Wednesday, May 17, 2017

Quesnel OCP brainstorming session

Courtesy of the City of Quesnel:

One of the more important functions of any City Council is to establish and adhere to an “Official Community Plan” (OCP), which outlines the longer-term vision for the community through objectives and policies that guide decisions on planning and land use management within the municipal boundaries. Quesnel City Council is in the process of renewing the city’s OCP, which will establish the vision and basic policy framework for Quesnel out to 2030.

The first round of public consultations on the new OCP were held at various locations throughout the City and the results of this community feedback (including from an online survey) were incorporated into a draft policy directions memo that was presented to Council last week in an open public meeting. This draft document outlined options for re-envisioning each neighborhood in the City based on current and projected demographics, community feedback, and new and emerging community planning and land use practices.

The document also provided Council with draft policy directions in the areas of: housing; arts and culture; creating an inclusive, age-friendly and accessible community, public engagement and community pride; first nations collaboration; community health and well-being; parks and recreation; environment and sustainability; urban agriculture and food security; marijuana policies; transportation and infrastructure; “smart city” opportunities; and unsightly premises.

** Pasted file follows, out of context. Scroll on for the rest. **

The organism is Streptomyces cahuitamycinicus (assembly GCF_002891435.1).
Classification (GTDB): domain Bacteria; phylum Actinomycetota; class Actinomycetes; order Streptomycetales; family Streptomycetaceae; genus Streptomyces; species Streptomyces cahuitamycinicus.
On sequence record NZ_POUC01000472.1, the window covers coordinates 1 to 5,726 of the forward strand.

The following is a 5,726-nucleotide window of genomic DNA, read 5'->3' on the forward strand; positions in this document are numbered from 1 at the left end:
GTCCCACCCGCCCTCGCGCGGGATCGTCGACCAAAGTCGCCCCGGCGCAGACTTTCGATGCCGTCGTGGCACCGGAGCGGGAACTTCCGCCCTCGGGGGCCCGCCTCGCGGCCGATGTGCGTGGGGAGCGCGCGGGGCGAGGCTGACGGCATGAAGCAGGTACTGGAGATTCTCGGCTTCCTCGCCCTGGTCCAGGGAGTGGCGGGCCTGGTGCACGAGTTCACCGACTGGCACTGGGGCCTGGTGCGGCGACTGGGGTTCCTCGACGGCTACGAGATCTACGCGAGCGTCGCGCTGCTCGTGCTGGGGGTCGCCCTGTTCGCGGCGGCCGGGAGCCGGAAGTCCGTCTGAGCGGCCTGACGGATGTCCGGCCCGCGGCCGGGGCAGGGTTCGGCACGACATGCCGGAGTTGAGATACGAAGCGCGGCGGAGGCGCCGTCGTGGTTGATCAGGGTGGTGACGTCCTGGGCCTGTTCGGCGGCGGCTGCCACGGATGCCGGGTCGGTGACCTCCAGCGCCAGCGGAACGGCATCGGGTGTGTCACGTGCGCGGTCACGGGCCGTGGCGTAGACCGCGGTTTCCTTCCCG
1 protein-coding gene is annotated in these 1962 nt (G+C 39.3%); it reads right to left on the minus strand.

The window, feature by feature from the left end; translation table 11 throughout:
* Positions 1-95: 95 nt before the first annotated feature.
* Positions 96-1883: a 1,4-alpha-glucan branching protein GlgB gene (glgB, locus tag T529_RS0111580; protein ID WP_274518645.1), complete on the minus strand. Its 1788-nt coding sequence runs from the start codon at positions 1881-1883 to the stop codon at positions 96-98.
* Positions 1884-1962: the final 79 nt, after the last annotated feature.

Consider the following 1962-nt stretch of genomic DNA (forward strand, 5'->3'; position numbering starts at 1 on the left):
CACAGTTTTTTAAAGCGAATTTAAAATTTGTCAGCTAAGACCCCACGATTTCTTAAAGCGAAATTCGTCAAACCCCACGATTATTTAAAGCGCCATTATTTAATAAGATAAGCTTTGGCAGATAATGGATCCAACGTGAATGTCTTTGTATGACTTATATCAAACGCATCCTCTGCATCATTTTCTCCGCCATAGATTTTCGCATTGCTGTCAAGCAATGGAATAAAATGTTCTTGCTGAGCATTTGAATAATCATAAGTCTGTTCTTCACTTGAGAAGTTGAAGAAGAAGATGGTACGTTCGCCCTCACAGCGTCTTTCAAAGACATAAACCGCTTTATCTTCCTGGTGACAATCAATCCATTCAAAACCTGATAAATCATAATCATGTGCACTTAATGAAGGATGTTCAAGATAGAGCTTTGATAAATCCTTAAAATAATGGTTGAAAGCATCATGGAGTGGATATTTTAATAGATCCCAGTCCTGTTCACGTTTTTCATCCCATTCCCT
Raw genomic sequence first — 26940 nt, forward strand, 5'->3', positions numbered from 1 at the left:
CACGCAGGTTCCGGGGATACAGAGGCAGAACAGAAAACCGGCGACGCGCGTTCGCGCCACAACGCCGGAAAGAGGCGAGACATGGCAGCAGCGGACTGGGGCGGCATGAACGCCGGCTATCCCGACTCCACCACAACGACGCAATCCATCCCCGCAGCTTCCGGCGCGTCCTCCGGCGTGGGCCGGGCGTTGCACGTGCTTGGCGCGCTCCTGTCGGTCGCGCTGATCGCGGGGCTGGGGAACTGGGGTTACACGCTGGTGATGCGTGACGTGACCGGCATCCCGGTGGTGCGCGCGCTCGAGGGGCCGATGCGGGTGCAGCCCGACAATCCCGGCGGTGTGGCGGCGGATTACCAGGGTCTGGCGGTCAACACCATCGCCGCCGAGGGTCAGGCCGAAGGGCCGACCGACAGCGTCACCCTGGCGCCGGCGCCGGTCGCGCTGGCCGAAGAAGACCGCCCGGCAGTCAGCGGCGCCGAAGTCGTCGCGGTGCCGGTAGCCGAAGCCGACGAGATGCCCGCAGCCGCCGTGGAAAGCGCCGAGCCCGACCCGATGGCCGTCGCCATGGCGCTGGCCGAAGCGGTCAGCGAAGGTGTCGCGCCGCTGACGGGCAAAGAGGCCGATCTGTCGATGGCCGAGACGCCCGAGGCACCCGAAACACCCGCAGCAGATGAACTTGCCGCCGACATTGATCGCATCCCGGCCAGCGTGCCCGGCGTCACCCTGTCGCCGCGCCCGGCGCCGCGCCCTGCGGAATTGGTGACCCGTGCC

Over the course of three hours last week, Council discussed and deliberated opportunities to refresh and re-invigorate Quesnel’s various neighbourhoods based on some creative options presented by the OCP consultants. It was a deep and meaningful dialogue about the future of Quesnel and what kinds of policies and zoning the City needs to have in place to enable Quesnel to continue to evolve into a progressive, healthy, attractive, and diverse community that will attract and retain visitors, residents and investment.

Over the coming weeks Council will continue to provide feedback to the consultants who will take that feedback and incorporate it into a new draft Official Community Plan. This draft OCP will then be subjected to further community consultation, most likely this fall, before Council will finally ratify and adopt a new OCP.

It is critically important that residents engage in this foundation setting process, as the City’s OCP will ultimately establish the zoning and policy directions for the city as a whole and for the neighborhood you live in or invest in. At the end of the month we will be launching the City’s new website, which will make it easier for you to sign up for email updates on the City’s major initiatives. In the meantime, please “like” the City of Quesnel’s Facebook page (click here) to get updates through that medium.

On a related note: I want to give my sincere thanks to the Council members who engaged in last week’s major consultation initiatives. In addition to the three hours Council members spent deliberating the City’s new OCP, they also spent another two hours on the Reid Street redesign project slated for 2018, and two and a half hours at the town hall meeting we hosted on Thursday night to update residents on the West Quesnel Land Stability project and last year’s land slippage monitoring results. Council members are effectively nominally paid volunteers and their extra efforts to engage with the community and involve themselves in the City’s major initiatives should not be taken for granted.

Bob Simpson is the Mayor of Quesnel.  He can be reached via email here or via phone at 250-992-2111

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